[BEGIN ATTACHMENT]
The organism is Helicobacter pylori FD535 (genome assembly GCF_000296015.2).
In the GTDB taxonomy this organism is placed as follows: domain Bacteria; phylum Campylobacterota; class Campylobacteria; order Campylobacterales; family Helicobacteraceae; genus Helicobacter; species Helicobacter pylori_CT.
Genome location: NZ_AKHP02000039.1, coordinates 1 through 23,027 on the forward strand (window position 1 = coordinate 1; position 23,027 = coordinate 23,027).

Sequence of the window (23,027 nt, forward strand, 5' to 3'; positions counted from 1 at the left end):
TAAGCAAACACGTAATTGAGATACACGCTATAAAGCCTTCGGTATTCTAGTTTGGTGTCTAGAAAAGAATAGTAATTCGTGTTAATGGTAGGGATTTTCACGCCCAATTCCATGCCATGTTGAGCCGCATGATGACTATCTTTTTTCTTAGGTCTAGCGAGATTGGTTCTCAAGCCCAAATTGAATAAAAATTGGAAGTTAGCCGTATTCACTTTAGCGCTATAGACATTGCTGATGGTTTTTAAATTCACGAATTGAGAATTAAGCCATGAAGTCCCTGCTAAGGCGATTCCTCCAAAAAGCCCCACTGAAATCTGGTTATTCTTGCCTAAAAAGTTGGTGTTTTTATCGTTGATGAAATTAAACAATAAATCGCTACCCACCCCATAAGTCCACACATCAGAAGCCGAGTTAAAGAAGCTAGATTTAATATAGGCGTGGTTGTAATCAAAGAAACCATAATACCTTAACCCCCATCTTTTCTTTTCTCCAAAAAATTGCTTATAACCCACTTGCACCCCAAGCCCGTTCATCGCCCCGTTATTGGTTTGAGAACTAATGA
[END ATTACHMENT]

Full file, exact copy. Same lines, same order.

The organism is Helicobacter pylori FD535 (genome assembly GCF_000296015.2).
In the GTDB taxonomy this organism is placed as follows: domain Bacteria; phylum Campylobacterota; class Campylobacteria; order Campylobacterales; family Helicobacteraceae; genus Helicobacter; species Helicobacter pylori_CT.
Genome location: NZ_AKHP02000039.1, coordinates 1 through 23,027 on the forward strand (window position 1 = coordinate 1; position 23,027 = coordinate 23,027).

Sequence of the window (23,027 nt, forward strand, 5' to 3'; positions counted from 1 at the left end):
TAAGCAAACACGTAATTGAGATACACGCTATAAAGCCTTCGGTATTCTAGTTTGGTGTCTAGAAAAGAATAGTAATTCGTGTTAATGGTAGGGATTTTCACGCCCAATTCCATGCCATGTTGAGCCGCATGATGACTATCTTTTTTCTTAGGTCTAGCGAGATTGGTTCTCAAGCCCAAATTGAATAAAAATTGGAAGTTAGCCGTATTCACTTTAGCGCTATAGACATTGCTGATGGTTTTTAAATTCACGAATTGAGAATTAAGCCATGAAGTCCCTGCTAAGGCGATTCCTCCAAAAAGCCCCACTGAAATCTGGTTATTCTTGCCTAAAAAGTTGGTGTTTTTATCGTTGATGAAATTAAACAATAAATCGCTACCCACCCCATAAGTCCACACATCAGAAGCCGAGTTAAAGAAGCTAGATTTAATATAGGCGTGGTTGTAATCAAAGAAACCATAATACCTTAACCCCCATCTTTTCTTTTCTCCAAAAAATTGCTTATAACCCACTTGCACCCCAAGCCCGTTCATCGCCCCGTTATTGGTTTGAGAACTAATGA